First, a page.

On a clear, chilly morning this past October, the distant cackle of pheasants greeted hunters arriving at CRP fields, signaling the return of upland bird season in Nebraska. They may also have seen Lyndsie Wszola, a master’s student in the Nebraska Cooperative Fish and Wildlife Research Unit at the University of Nebraska who is studying how pheasant hunters and pheasants interact in the fields they share.
“One of the premises of this research is that people are predators,” Lyndsie explains. And just like any other predator, hunters don’t necessarily walk in perfectly straight lines through vegetation. While some fields may be open and easy to walk through, others have denser, taller grass and forbs, which can make traversing them more difficult. What that means is that even though every hunter moves through a field slightly differently, hunters tend to walk through parts of some fields more than other parts.
To figure out how hunters use a field, Lyndsie first measures the vegetation on several public-access CRP fields in her SW Nebraska study site, where Coop Unit researchers have been radio-tagging and tracking pheasants since 2012. She then recruits volunteer pheasant hunters to wear a GPS-enabled wristwatch during their hunt, which tracks the route hunters take through a field. Ultimately, she’ll have data that shows how both hunters and pheasants are using the same places.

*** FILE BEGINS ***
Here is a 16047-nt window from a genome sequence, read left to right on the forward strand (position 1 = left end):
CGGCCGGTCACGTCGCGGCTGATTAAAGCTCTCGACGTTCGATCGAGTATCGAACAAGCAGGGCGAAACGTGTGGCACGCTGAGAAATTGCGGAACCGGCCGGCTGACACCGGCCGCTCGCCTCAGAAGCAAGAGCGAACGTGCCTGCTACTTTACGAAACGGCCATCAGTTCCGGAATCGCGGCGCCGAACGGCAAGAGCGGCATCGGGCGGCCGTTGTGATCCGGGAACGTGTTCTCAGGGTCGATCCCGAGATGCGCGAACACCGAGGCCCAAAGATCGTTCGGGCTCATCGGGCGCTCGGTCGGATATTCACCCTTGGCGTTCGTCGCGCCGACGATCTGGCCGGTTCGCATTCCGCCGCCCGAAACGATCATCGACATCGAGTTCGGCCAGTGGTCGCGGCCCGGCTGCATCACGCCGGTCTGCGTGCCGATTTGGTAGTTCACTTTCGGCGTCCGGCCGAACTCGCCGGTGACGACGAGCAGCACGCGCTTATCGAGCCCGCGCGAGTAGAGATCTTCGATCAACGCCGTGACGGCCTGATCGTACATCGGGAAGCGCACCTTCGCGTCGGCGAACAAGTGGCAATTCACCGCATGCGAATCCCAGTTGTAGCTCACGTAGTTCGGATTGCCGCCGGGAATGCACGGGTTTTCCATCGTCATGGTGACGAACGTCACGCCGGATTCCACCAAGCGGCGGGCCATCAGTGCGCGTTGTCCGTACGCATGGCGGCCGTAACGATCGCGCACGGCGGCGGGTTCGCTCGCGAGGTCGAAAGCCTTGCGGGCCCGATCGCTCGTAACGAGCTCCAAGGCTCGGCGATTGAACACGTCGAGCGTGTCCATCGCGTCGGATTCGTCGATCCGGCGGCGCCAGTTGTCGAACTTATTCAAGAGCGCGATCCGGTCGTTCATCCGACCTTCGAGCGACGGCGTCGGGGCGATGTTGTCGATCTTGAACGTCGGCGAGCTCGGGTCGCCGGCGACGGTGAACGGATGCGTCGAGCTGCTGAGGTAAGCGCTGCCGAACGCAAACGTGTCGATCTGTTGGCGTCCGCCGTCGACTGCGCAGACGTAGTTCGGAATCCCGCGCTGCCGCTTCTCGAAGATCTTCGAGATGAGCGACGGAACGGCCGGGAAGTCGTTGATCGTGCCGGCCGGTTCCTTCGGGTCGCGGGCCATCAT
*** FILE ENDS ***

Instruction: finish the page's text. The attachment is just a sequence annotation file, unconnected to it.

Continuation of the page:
Why does it matter? Lyndsie is curious to learn whether pheasants respond differently depending on how many hunters are using fields and where people are walking. And a bird’s response to hunters may even be different depending on the vegetation within the field.
“To us, it may not seem very different if five hunters walk through one hectare of this field versus another hectare in this field,” but she explains that things may look very different from a pheasant’s perspective. For example, in places where the vegetation is denser, there’s more cover for pheasants to hide as hunters walk by. That may make pheasants less likely to move to a new place, a behavior that pheasants use try to avoid predators, including people.
Last fall, Lyndsie collected data from more than 70 pheasant hunts and this fall she hopes to collect even more. She’ll use the information she collects to help figure out where hunters typically walk, and whether hunter movements influence how the birds are using the same fields. From a management perspective, she hopes that her research will provide insights that will help both hunters and pheasants alike. “We really need to consider the behavioral ecology implications of how we manage these fields and what really draws people,” she says.
For more information, watch Lyndsie working with hunters in our Track Your Hunt Video or to learn how to volunteer to carry a GPS unit during your hunt, visit: TrackYourHunt.unl.edu.
— Caitlyn Gillespie, formerly of the School of Natural Resources
More details at: http://snr.unl.edu